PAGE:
I couldn't help but notice that you mentioned putting hamster in an old fish tank!
Surely your concern of which sex to chose would not make a hell of alot of difference if the hamster you decide upon, can't swim! Would you not be better off having fish in that tank instead... afterall, they are at least natural swimmers, whereas Hamsters.... well they do eventually sink after only 15 hours of treading water mate! Fish can swim for years!
You just reminded me of something important. Serious and real deal. I am capitalizing for archive visitors so to speak. I am serious about that, too.
NEVER BUY OR USE AN OLD FISH TANK FOR FISH! The seams have dried out and structural integrity is lost. If the tank has been dry for a long time, and then you fill it up with water; you will come home someday and find that water all over your carpet.
That could be serious animal abuse. Maybe paradigmsearch will be on the news now that Michael Vick is reformed. Instead of reading about "Dog fighting in Virginia" it will be "Hamster torture in ..." (wherever paradigm search is).
I had hamsters for most of my high school and college years. Male or female will behave about the same. In order to get them accustomed to you, you need to get them young and gradually pet them so that they can identify your smell. Offering food morsels from your hand will make the acclimation process quicker. An exercise wheel will keep them busy too. I used to raise and sell the young ones and it's a great joy to see them raise litters.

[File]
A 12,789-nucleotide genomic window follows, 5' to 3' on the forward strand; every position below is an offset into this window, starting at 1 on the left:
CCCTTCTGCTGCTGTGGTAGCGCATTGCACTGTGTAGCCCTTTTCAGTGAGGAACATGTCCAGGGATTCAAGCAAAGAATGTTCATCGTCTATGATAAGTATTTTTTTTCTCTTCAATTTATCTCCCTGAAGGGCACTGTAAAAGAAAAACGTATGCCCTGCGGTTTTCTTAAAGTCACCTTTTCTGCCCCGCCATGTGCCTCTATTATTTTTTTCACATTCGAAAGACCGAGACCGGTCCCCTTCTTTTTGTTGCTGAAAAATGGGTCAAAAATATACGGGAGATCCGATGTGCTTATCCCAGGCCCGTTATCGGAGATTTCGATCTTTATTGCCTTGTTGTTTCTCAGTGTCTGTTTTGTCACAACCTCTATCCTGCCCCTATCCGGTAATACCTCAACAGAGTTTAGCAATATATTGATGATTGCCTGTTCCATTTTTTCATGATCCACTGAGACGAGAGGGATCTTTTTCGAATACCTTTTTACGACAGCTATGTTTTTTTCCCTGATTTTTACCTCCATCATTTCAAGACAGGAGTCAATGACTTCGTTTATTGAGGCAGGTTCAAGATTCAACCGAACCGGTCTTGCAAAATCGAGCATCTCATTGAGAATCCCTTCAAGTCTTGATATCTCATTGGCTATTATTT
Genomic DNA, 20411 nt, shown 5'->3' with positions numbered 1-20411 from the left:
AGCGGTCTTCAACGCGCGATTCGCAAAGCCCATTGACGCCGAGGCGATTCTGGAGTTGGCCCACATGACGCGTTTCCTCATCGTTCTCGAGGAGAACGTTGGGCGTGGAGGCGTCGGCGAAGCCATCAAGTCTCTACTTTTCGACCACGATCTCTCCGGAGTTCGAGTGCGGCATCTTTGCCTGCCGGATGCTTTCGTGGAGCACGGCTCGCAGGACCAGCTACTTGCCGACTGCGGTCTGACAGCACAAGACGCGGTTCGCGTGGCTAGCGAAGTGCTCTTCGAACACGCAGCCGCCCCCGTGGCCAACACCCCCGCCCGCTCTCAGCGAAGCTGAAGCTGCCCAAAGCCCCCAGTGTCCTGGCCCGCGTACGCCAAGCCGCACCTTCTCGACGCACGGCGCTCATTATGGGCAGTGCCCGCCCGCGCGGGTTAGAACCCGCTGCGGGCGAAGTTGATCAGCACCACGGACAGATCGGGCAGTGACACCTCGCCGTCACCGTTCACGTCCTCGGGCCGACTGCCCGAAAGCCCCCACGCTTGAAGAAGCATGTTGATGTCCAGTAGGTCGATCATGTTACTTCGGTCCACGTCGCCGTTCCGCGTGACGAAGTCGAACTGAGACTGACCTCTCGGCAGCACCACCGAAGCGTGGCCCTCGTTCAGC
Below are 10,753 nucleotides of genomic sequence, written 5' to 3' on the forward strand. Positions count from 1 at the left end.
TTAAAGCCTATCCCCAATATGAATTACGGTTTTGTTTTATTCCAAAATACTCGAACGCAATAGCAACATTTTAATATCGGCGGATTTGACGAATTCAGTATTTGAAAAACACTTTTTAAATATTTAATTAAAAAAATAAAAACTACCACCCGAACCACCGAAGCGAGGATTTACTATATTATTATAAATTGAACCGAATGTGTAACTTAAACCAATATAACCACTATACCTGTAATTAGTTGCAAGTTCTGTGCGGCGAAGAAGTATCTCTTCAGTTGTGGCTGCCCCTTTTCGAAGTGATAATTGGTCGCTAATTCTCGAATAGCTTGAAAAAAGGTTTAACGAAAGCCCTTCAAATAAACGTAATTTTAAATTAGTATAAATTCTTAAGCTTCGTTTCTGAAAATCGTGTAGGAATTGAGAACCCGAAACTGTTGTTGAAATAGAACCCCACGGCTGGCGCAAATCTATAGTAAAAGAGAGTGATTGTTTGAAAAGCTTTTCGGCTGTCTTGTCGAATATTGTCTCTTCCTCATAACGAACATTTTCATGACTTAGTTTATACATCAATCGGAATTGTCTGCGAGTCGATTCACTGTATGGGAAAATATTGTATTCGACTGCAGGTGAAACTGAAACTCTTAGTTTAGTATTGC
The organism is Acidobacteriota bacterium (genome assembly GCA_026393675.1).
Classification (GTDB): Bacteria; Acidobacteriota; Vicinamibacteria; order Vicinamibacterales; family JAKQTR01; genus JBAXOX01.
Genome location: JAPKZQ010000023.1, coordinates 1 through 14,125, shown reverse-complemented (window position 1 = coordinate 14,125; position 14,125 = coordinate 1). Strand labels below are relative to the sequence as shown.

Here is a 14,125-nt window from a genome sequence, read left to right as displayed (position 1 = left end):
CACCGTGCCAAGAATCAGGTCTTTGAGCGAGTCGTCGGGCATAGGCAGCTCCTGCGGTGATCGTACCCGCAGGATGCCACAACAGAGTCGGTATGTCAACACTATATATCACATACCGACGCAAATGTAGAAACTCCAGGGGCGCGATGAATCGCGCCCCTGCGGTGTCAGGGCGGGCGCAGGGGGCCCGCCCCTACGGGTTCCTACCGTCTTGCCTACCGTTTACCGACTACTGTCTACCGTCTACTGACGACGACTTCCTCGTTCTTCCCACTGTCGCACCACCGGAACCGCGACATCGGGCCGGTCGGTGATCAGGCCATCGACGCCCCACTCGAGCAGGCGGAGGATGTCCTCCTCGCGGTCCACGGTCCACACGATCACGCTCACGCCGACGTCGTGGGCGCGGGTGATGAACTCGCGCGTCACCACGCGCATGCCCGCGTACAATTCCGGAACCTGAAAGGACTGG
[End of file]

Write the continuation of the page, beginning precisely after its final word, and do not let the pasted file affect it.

Hamsters are mainly nocturnal, so, unless you are too, they won't provide much company. Be prepared for scuttling and chewing sounds during the night. We've had hamsters and gerbils in the past, I'd always go for gerbils these days as you can keep them in same-sex pairs. The interaction is amusing. They love to burrow, so a tank with peat and straw is great for them. Hamster live for a couple of years, our gerbils made it to about three and a half. It's also fun naming a duo, eg Bubble and Squeak, Hop and Skip, Slash and Burn.....
Thank you very much for reminding me about gerbils!!! Serious. The name alone cracks me up. I'd love to have on my life resume that I'm a gerbil keeper.
This thread expands to both gerbils and hamsters.
I am soliciting all advice as to both gerbils and hamsters.
Gerbils will drive you crazy. They're nocturnal and just love to stamp the floor of their cage, when you want to go to sleep. I wouldn't chance putting a gerbil and hamster together. Although, I'm sure there are exceptions and some get along.
I believe you. Gerbils removed from list. Thanks, you may very well have saved me from some aggravation.